Feedback questionnaire in first delivery cycle: 10 respondents over 3 sessions. Overall, 90% rated the workshops good or very good. 100% indicated that the extension resources provided increased learning and pre-tasks were useful. 90% indicated the course was well structured, the right length, a positive learning environment, and they had confidence in the knowledge of the facilitators. 70% said the course met their needs. Qualitative feedback was noted and acted on by the team. Online Distance Travelled poll in the first session of each cycle asks participants to anonymously indicate their level of career management confidence and this is re-measured in the last session to judge impact. Results are very positive, for example, in cycle 2, 11 responses indicated a 50% increase in career management confidence as a result of the programme.
We were surprised by how well the programme has been received. We began by expecting to deliver two cohorts but in 2020/21 ran five due to the level of demand. We also saw a sustained level of attendance nearly 100% across the board. This was much higher than when we ran in person workshops. This has been very rewarding for the delivery team, giving us a lift during a very difficult time and we have come together as a team. It also forced us to review our traditional methods of delivery and that has resulted in sessions which really emphasise that participants must take responsibility for their own learning. They are expected to come to the sessions having done the pre-work, participate and do the follow-up work in order to benefit from the programme. We have made the decision not to go back to in-person workshops for this programme because it has worked so well. It has also meant that researchers who are in other countries for their work have been able to join us easily.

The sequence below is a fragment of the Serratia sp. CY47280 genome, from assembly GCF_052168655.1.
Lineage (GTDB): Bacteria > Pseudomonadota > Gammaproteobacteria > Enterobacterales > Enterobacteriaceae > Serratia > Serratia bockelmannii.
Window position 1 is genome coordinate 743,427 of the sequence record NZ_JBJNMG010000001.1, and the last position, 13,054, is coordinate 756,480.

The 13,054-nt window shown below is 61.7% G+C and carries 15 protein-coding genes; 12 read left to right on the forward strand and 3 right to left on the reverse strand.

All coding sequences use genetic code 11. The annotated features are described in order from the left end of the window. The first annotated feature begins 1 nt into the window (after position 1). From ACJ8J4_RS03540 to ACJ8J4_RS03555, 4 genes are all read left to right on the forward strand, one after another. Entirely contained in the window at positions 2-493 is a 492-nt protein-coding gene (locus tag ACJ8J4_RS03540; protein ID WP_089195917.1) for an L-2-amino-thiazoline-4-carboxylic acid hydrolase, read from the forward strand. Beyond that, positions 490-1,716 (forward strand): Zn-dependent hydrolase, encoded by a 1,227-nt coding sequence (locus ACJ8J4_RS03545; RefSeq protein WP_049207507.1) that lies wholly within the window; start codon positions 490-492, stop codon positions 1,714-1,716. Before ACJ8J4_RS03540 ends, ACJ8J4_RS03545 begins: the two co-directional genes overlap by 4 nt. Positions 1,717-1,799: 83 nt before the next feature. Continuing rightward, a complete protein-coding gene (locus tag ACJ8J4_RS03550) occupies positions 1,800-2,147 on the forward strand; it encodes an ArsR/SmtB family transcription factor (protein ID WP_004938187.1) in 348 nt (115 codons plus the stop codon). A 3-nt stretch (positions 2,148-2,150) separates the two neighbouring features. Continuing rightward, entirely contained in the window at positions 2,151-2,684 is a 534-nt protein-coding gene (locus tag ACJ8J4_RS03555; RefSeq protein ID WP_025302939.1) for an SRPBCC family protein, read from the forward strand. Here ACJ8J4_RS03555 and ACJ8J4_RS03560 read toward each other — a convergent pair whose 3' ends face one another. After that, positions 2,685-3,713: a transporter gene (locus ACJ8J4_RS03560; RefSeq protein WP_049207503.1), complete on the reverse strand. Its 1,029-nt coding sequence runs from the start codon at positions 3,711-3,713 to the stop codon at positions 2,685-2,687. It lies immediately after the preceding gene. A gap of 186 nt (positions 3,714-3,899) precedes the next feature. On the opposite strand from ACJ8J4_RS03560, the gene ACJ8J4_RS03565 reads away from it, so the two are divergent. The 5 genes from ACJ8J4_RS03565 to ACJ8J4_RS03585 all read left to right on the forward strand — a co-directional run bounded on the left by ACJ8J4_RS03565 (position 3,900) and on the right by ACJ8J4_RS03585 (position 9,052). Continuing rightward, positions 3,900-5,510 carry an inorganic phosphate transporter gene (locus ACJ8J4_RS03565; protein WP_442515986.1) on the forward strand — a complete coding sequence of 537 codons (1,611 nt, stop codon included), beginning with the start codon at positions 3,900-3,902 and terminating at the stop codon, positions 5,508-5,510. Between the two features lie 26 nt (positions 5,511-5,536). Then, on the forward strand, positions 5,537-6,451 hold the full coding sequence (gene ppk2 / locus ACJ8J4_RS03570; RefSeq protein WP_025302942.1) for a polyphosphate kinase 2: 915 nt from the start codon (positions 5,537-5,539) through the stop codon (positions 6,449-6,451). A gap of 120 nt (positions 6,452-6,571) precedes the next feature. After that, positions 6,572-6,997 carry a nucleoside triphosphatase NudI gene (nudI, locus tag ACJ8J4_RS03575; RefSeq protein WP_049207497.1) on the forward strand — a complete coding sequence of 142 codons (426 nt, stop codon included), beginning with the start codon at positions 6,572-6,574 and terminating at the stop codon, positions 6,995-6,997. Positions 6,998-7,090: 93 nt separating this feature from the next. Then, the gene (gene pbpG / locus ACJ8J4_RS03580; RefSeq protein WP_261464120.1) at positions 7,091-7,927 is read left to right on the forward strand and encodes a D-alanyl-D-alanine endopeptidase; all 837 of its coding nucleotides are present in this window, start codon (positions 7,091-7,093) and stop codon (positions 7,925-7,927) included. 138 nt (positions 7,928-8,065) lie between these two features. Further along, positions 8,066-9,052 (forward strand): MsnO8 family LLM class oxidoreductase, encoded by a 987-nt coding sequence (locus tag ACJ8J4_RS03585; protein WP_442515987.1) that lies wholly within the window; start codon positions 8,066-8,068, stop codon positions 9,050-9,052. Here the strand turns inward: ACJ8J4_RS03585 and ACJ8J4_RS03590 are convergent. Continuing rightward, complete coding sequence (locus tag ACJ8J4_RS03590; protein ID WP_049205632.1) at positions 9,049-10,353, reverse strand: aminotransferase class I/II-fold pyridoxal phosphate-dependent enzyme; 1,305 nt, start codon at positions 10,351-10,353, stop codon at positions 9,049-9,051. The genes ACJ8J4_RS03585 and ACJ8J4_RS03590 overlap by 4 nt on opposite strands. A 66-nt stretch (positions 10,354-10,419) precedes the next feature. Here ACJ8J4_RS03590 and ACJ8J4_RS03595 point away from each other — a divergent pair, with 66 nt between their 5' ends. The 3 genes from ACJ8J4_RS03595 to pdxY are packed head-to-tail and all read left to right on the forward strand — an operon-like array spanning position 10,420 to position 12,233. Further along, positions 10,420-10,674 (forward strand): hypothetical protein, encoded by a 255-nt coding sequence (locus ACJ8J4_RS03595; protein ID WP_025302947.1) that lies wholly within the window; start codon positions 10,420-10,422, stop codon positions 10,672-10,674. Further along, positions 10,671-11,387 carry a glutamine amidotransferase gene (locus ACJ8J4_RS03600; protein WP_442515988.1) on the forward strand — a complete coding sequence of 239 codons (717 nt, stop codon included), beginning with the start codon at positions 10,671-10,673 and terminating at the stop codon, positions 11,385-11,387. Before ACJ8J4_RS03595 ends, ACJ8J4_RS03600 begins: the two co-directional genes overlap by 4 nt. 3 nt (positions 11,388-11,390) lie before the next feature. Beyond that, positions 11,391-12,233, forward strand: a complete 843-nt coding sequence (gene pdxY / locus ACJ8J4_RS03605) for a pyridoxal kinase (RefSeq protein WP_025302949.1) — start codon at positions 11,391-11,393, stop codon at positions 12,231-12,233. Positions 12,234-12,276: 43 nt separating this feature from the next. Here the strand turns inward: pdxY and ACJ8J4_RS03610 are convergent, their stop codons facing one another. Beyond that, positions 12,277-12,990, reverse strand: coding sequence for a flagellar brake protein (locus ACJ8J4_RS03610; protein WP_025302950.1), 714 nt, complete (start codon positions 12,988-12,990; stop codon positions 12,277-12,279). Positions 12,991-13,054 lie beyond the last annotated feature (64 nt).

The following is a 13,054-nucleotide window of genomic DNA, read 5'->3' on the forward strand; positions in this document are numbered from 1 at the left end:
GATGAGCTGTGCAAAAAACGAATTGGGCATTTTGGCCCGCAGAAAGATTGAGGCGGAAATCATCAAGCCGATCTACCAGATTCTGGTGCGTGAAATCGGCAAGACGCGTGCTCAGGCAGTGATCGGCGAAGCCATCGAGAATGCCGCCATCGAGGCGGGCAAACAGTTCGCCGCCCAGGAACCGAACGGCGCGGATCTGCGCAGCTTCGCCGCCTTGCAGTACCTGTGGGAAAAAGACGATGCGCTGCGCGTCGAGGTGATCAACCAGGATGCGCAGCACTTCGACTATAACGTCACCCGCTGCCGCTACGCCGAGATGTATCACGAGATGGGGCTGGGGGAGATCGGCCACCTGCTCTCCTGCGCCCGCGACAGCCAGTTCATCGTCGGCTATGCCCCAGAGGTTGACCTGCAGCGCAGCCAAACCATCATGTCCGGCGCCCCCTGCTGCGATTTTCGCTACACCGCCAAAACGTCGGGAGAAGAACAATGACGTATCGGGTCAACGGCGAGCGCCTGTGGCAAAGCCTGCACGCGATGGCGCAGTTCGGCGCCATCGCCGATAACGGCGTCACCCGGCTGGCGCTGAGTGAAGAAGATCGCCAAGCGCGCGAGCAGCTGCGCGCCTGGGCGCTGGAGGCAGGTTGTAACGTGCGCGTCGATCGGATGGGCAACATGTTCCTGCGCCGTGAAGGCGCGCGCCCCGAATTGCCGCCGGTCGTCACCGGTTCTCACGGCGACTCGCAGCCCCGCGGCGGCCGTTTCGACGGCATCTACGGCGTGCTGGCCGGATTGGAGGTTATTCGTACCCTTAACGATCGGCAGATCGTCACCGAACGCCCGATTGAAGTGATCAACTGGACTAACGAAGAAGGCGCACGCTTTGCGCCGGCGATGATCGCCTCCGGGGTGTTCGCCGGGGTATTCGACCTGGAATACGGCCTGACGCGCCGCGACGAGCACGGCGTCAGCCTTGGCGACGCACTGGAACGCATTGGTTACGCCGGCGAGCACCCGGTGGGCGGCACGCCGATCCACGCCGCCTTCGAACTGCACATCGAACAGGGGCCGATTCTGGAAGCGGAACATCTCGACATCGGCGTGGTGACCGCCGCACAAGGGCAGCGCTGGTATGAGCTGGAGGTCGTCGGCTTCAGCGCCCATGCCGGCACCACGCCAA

Take a blended learning approach, which means that the Zoom workshop is at the centre, but is packed around with lots of good resources. Approach the programme as a team so that you share roles and responsibilities. Emphasise to participants, from before the programme starts, that they are responsible for their own learning.
Beneficiaries: Managers of researchers Professional support staff
Stakeholders: Researchers Professional staff
Concordat principles: Professional and career development
Keywords: Researcher developers Careers consultants Careers service Organisational development Training Career progression Professional development Career management Diverse careers